Why you should be eating less meat

Charlie Webb


31 Days, 31 Ways to an eco-friendly New Year


Day 4 - Eat less meat

This is one of the best and easiest ways to reduce your environmental impact.

Greenpeace International say in countries like the UK, we need to be eating 70% less meat and dairy by 2030 to prevent climate breakdown. The vast majority of meat bought in the UK is produced in intensive factory farms. Many of these are owned by one company who supply supermarkets like Tesco, Sainsbury’s and Asda, as well as fast food chains like KFC, Burger King and McDonald’s. This industrial meat system requires a huge amount of land to feed billions of farmed animals.


So, what can you do?

If you love meat, simply cutting down the number of times you eat meat a week has a positive effect. And when you do buy meat, avoid “industrial meat” - the type you buy in the supermarket or at fast food restaurants, and try to find locally-produced meat. If you live in a rural or semi-rural location, this should be easy. And, delivery services such as The Ethical ButcherAbel & Cole and Riverford all offer British meat which is sustainably-farmed and delivered to your doorstep. Put simply, buy better, buy less.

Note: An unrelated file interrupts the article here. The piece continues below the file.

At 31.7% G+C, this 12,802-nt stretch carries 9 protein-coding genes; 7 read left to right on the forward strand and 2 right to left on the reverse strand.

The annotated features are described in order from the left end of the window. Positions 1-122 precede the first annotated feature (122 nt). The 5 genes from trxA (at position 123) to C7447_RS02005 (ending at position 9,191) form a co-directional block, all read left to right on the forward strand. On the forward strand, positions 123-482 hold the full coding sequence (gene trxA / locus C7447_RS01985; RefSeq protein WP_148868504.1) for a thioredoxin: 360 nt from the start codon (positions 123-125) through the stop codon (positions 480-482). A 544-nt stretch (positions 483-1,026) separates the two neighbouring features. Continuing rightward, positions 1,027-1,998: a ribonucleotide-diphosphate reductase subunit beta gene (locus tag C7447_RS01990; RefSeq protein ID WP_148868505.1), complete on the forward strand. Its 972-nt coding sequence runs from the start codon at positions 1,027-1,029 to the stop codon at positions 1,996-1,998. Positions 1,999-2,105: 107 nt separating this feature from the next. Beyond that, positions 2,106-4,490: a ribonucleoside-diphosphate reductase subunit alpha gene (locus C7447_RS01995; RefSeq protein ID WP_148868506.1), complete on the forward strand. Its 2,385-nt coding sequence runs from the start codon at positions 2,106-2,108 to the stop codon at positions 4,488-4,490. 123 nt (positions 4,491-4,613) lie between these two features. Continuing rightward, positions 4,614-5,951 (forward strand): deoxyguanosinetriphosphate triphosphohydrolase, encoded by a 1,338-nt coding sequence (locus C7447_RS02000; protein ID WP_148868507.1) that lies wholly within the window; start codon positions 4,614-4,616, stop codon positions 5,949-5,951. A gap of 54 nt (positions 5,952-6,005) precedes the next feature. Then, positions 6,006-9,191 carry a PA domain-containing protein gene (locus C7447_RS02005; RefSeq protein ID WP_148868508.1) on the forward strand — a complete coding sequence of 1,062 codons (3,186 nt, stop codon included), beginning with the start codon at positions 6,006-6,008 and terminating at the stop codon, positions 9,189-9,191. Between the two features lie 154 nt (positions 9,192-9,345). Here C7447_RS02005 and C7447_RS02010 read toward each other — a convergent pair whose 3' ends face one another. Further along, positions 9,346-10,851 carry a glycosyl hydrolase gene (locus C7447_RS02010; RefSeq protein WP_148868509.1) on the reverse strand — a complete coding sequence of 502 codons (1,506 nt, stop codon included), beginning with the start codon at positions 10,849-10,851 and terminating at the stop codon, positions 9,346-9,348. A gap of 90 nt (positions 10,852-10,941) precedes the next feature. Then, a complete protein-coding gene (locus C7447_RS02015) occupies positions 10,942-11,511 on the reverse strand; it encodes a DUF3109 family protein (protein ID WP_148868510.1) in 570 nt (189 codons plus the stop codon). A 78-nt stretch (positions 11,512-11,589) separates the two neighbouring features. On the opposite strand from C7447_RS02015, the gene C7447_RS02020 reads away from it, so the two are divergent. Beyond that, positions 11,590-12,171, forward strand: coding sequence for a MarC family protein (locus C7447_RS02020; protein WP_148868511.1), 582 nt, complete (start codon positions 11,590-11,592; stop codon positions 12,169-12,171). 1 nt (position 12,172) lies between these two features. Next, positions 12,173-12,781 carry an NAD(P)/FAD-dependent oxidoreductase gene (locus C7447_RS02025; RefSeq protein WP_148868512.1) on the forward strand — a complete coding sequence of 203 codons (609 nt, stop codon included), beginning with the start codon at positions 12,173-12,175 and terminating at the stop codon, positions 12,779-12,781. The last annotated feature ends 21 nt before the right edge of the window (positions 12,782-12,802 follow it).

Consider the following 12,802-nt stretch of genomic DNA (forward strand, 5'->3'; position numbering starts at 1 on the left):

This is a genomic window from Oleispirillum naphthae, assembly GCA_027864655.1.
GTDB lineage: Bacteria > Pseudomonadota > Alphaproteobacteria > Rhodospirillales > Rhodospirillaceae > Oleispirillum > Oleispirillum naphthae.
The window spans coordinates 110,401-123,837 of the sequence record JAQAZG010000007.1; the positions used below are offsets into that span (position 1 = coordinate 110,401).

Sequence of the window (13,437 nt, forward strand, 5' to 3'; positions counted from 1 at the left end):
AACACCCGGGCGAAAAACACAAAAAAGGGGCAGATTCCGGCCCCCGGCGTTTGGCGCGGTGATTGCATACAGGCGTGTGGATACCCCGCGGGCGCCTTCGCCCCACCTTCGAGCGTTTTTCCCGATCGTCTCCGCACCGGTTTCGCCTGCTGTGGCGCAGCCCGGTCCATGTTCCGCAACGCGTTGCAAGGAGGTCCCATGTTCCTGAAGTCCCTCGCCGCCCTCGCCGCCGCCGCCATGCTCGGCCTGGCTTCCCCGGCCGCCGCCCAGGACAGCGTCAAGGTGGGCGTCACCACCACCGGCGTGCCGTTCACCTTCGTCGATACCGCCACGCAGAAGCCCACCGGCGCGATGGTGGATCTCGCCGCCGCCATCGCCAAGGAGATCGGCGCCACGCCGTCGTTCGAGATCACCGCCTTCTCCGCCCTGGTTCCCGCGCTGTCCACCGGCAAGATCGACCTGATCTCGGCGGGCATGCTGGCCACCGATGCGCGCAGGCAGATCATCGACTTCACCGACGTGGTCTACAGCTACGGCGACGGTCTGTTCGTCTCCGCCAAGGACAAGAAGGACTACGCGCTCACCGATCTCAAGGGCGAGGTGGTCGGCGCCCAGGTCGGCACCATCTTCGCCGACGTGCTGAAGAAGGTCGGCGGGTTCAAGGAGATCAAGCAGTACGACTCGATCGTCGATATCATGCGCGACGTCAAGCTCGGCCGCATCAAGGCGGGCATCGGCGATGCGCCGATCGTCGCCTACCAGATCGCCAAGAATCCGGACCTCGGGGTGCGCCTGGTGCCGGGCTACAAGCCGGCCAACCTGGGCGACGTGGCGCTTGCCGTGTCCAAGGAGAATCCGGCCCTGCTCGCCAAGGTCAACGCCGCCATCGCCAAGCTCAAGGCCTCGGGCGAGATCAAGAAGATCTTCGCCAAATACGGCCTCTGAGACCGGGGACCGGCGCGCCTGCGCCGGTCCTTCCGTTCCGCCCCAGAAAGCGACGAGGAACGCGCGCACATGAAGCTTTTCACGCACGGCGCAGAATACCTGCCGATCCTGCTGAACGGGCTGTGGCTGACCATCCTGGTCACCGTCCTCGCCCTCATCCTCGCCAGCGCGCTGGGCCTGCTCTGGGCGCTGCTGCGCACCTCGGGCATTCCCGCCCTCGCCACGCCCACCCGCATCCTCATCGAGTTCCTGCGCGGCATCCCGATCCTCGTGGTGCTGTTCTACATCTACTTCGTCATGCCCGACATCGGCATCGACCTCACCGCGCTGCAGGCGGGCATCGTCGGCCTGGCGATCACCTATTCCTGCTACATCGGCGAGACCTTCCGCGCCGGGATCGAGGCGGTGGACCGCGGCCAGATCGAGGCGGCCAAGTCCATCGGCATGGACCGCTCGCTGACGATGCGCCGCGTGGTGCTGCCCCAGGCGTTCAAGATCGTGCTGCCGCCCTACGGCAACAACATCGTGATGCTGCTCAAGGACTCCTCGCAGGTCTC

Or, you could go Vegan.

Veganuary is a charity inspiring people to try vegan for January and throughout the rest of the year. Head to their page for lots of inspiration and recipes to kickstart your Vegan life.


How industrial meat farming impacts the planet

Deforestation and forest fires – Industrial meat farming is the single biggest cause of deforestation in Brazil. Forest fires are also deliberately set to clear the land for cattle or to grow animal feed.

Climate change – carbon emissions from the meat industry are enormous.

It’s responsible for human rights abuses and land-grabbing.

It’s killing wildlife - Clearing forests, destroying habitats and using toxic pesticides to grow animal food is leading to a rapid loss of biodiversity.

It’s increasing the risk of future pandemics like coronavirus – Three quarters of new diseases affecting humans come from animals. Deforestation is bringing humans and animals into ever closer contact increasing the risk of diseases jumping from one to the other. Not to mention industrial meat farms, where huge numbers of animals are crammed into small spaces, again increasing the risk of disease.

It’s an inefficient way to eat – if everyone ate a plant-based diet, we’d need 75% less farmland than we use today. It takes less land to grow food directly for humans than to feed animals for humans to eat.


    With kindness,

    Charlie & Colette



    Image by Ria Sopala from Pixabay.



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